The intolerance in our midst


Last Thursday, I led a number of officers of Alternattiva Demokratika-The Green Party, at a short yet symbolic ceremony in San Ġwann commemorating Karin Grech, murdered by a letter bomb 40 years ago on 28 December 1977. The ceremony was organised by the Labour Party, as it has been continuously since 1978.

Earlier in December, I participated in a similar ceremony in Gudja on the 31st anniversary of the murder of Raymond Caruana, a ceremony organised by the Nationalist Party.

Alternattiva Demokratika’s participation in these two commemorative ceremonies is not an attempt to create a fictitious balance. Rather, it is an effort to underline the wish that such activities should be owned by all political families – all of whom should participate. It is the only way to send the clear message that there is no room for intolerance in our midst. With the Nationalist Party and the Labour Party continuing to organise these yearly commemorations as party activities, there is still a long way to go. There is no room for partisanship in commemorating the victims of intolerance.

The pain inflicted on the families of Karin Grech and Raymond Caruana is much greater than that caused by the loss of a daughter or a son: it is a pain inflicted on the whole country – it is our loss, too. It is thus our collective duty to remember what led to this loss, hoping that this remembrance will lead to the possible avoidance of the same mistakes.

By being present at such commemorative events, we bear witness to a determination to avoid intolerance through the dismantling of our own Berlin wall, the demarcation line of two hostile tribes.

This country is capable of alternating between moods of solidarity without any limits and moods of extreme hostility, alternating between being extremely sensitive to the needs of others to witnessing violence of the worst kind. Contrary to what some try to portray, this is the real Malta.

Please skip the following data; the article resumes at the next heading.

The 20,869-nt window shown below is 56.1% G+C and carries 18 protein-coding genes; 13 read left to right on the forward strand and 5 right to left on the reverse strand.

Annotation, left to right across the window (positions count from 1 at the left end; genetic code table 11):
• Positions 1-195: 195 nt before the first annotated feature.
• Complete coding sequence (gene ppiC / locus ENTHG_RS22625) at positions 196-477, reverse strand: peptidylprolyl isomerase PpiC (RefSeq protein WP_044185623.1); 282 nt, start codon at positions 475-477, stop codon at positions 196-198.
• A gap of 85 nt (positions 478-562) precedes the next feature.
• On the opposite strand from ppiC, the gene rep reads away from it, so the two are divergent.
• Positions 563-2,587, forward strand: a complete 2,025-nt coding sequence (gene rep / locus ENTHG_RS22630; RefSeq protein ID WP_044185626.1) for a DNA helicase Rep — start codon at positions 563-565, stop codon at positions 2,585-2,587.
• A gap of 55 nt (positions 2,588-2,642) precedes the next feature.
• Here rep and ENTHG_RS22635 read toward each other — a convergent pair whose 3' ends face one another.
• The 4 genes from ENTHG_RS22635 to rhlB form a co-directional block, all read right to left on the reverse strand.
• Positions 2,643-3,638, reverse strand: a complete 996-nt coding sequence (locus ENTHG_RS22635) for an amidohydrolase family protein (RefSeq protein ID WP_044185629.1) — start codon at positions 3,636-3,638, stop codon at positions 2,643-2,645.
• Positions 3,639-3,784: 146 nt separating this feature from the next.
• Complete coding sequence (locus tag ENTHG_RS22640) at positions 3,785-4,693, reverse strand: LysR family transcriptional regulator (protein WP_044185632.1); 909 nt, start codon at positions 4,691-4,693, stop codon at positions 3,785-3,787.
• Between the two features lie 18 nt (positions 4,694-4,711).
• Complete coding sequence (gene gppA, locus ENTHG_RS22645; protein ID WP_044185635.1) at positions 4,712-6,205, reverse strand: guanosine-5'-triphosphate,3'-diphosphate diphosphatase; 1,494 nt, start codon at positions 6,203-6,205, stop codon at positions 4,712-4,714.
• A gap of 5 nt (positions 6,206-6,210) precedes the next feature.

The two commemorations to which I am referring are different, as they are the consequence of different circumstances which developed in Malta in the 10 years between 1977 and 1987.

Karin Grech’s murder is undoubtedly associated with the doctors’ dispute which continued over a long period. On the other hand, Raymond Caruana’s murder was the result of the political tensions that engulfed the country during the 1980s, as a result of which the groups of thugs that roamed the streets dissipated the feeling that they laid down the rules.

The similarity between the two is the loss of innocent lives and the inconclusive police investigations. The police cannot be blamed for lack of trying, because in one of the cases it was proved in Court that the Police even tried – unsuccessfully – to frame an innocent person: Pietru Pawl Busuttil.

Fortunately that is the past – more than 30 years ago. I sincerely hope that its use will be restricted to reminding us of the fruit of intolerance.

Notwithstanding our efforts, we will still have plenty of differences – some of which we will resolve but others that will remain in the pending tray for some time. Our efforts must focus on ensuring that we try to solve our differences in a civil manner.

Dialogue should be our primary tool. It is possible: it is the basis of the democratic process.

published in The Malta Independent on Sunday : 31 December 2017